In sickle cell anaemia, individuals are homozygous for HbS (HbSS). This is the most frequent and severe form of the disease. Other variants of SCD include sickle β thalassaemia (HbSβ0 or HbSβ+ thalassaemia) and haemoglobin SC disease (HbSC)

Individuals with sickle cell trait are benign carriers for the condition, inheriting HbS and a normal beta globin gene (HbAS). Sickle cell trait confers a survival advantage in malaria endemic areas. 


Universal newborn screening for SCD has been implemented in the United States and United Kingdom. SCD is not part of the newborn screening program in Australia.

SCD can be diagnosed through the identification of haemoglobin variants using haemoglobin electrophoresis, high-performance liquid chromatography (HPLC) or isoelectric focusing. 

Clinical manifestations 

Symptom onset usually occurs within the first year of life, often at around 5 months. The delay in clinical signs and symptoms is due to the higher levels of HbF in infancy preventing the polymerisation of HbS.

Clinical manifestations include:


  • Patients have a chronic, compensated haemolytic anaemia.
  • Major causes of an acute drop in haemoglobin include splenic sequestration and aplastic crisis. 
  • Aplastic crisis is caused by a transient arrest in erythropoiesis. This is typically caused by infection, commonly human parvovirus B19.

Vaso-occlusive pain episodes

  • This is the cardinal feature of SCD and accounts for the majority of hospital admissions.
  • Acute pain occurs due to ischaemic tissue injury secondary to vaso-occlusion of sickled cells.
  • The majority of episodes have no identifiable cause, however common triggers include infection, fever, acidosis, hypoxia, dehydration and exposure to temperature extremes. 
  • Common sites of pain include the chest, abdomen, back and extremities. Dactylitis is a common presentation in infants and toddlers, with back and abdominal pain more common in older children.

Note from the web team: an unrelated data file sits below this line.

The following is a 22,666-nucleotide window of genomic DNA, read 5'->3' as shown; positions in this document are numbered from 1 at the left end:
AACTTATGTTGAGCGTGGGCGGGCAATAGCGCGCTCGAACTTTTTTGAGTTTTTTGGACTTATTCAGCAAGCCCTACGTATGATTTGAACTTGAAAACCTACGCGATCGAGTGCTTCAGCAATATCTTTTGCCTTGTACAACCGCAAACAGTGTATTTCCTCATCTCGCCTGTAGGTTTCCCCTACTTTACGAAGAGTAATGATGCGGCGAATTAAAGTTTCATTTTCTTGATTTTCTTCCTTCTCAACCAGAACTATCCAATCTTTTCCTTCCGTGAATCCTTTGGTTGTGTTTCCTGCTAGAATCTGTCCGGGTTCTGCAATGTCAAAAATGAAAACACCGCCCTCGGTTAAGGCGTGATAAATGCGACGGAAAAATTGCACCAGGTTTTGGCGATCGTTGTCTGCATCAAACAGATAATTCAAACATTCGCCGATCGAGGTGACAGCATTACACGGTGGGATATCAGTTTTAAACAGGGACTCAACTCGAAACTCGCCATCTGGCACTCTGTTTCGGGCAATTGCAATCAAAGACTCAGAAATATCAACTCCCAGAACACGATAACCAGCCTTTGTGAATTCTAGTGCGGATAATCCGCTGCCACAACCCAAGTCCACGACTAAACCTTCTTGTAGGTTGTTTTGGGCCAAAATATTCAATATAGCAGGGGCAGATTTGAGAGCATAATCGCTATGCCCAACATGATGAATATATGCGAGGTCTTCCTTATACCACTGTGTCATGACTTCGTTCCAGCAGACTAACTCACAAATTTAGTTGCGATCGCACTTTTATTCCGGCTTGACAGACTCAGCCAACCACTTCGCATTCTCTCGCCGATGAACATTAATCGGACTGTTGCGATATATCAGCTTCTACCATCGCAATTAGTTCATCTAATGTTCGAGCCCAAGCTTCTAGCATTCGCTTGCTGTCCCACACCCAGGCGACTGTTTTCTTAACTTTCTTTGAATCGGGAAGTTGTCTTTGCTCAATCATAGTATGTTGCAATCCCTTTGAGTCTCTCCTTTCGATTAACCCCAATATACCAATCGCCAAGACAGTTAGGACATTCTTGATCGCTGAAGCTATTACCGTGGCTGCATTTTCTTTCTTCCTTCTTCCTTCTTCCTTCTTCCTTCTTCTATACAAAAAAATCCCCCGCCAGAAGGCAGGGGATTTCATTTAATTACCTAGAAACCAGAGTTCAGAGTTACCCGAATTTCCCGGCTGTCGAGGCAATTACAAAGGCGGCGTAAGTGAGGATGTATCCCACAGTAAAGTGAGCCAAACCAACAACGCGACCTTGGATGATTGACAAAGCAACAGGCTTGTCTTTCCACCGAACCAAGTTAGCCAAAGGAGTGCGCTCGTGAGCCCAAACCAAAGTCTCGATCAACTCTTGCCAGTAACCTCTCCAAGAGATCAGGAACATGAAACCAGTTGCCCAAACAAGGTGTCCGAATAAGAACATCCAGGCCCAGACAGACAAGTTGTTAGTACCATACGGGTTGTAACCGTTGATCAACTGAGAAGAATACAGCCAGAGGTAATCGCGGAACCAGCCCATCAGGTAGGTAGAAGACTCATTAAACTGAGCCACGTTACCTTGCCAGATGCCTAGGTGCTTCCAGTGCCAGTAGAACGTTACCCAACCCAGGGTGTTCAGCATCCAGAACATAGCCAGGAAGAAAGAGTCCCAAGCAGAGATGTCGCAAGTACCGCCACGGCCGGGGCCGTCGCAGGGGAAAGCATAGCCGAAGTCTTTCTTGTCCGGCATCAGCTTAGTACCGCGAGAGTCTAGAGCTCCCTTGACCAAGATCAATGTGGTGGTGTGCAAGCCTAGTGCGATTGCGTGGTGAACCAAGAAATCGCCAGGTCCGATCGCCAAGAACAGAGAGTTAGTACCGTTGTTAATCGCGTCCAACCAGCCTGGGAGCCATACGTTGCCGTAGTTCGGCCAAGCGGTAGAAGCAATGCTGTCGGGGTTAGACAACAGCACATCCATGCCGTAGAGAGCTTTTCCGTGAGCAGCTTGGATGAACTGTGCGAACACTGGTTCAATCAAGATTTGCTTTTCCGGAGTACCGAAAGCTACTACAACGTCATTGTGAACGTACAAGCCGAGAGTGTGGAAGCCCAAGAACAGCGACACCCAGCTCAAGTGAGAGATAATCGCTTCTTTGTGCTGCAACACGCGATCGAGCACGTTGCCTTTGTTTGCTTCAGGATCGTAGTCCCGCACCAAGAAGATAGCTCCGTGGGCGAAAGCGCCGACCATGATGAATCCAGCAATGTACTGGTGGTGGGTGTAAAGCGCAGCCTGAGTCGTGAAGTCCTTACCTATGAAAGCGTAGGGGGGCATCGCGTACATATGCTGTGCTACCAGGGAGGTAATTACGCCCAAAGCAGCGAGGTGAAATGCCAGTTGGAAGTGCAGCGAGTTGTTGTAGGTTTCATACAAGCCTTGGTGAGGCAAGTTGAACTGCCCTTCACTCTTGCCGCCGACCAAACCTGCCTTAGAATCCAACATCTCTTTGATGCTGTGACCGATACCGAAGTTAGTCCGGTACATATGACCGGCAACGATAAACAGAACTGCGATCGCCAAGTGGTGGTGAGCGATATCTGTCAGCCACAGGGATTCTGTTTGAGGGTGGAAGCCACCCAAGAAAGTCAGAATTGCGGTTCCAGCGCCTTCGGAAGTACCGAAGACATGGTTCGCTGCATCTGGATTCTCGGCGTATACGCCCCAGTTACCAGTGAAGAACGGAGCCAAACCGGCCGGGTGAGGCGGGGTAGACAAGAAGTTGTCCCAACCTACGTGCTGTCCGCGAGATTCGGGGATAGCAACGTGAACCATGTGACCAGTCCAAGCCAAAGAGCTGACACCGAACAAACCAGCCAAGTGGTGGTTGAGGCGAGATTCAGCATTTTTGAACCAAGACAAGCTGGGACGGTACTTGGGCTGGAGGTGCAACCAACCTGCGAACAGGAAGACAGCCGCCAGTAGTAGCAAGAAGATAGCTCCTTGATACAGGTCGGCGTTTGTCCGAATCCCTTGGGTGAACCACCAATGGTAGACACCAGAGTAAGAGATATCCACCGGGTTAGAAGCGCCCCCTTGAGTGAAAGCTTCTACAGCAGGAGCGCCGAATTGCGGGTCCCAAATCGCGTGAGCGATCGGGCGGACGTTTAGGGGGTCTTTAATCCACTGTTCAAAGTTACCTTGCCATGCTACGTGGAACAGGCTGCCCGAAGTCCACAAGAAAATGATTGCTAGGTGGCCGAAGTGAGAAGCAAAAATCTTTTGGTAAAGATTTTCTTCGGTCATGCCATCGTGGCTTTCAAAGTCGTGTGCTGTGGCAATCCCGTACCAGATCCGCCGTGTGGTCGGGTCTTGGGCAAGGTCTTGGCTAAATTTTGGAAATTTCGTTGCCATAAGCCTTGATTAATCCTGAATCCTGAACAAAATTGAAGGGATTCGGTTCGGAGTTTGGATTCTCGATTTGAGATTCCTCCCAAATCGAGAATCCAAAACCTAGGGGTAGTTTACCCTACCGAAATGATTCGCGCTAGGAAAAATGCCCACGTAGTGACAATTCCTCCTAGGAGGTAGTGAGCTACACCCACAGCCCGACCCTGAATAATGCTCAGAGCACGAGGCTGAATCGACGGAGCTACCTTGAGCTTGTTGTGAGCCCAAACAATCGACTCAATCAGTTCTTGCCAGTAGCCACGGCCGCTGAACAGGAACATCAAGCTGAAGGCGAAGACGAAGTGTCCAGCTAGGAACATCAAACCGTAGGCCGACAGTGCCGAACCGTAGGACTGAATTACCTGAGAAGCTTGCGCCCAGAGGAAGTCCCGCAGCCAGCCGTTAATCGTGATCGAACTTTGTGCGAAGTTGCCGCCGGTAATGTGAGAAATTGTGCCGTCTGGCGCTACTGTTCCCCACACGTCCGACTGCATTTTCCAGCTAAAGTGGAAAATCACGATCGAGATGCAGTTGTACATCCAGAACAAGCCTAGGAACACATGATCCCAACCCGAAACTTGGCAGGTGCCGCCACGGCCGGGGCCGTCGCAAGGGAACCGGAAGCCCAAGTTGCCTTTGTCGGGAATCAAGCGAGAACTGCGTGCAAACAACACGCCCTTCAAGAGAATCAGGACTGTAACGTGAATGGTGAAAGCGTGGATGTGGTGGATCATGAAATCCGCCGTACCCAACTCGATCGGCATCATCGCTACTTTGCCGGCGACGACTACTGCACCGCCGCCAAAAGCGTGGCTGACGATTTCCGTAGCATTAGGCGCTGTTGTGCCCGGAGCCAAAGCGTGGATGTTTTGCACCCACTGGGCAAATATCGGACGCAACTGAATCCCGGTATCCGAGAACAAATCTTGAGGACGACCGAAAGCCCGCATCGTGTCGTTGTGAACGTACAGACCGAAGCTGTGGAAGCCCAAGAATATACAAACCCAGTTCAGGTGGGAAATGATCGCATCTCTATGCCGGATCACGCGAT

• Management of vaso-occlusive episodes involves early and aggressive pain relief.

Splenic sequestration 

  • Splenic sequestration occurs when large quantities of sickled RBCs pool within the spleen. This is a potentially life threatening complication of SCD, with a risk of hypovolaemic shock.
  • Splenic sequestration is characterised by the sudden enlargement of the spleen, an acute drop in haemoglobin (>20 g/L), thrombocytopaenia and an increase in reticulocytes.
  • It typically occurs between the ages of 6 months and 2 years.
  • Management includes: 
    • Restoration of circulating blood volume with a blood transfusion. This increases the haemoglobin level directly and promotes the release of trapped RBCs by the spleen. 
      • Always discuss transfusion targets with the on-call haematologist, as autotransfusion will occur if haemoglobin is increased excessively or too quickly thereby increasing the risk of hyperviscosity syndrome. 
    • Active fluid resuscitation for hypovolaemia while awaiting a blood transfusion.


  • Functional hyposplenism occurs early in life due to splenic infarction.
  • Patients are at an increased risk of invasive bacterial infections, particularly by encapsulated organisms (Streptococcus pneumoniae, Haemophilus influenzae type B and Neisseria meningitidis).
  • Children with SCD presenting with a febrile illness require prompt assessment and empiric IV antibiotics.
  • Prevention strategies include: 
    • Prophylactic penicillin for all young children, ideally by the age of 2-3 months. This has been shown to significantly reduce the morbidity and mortality of pneumococcal infections.
    • Vaccinations as per the functional asplenia/hyposplenia guidelines.

Acute chest syndrome (ACS)

  • This is the leading cause of mortality in patients with SCD.
  • ACS is defined as a new infiltrate on chest x-ray associated with new respiratory symptoms (chest pain, respiratory distress, hypoxia or cough) and/or fever.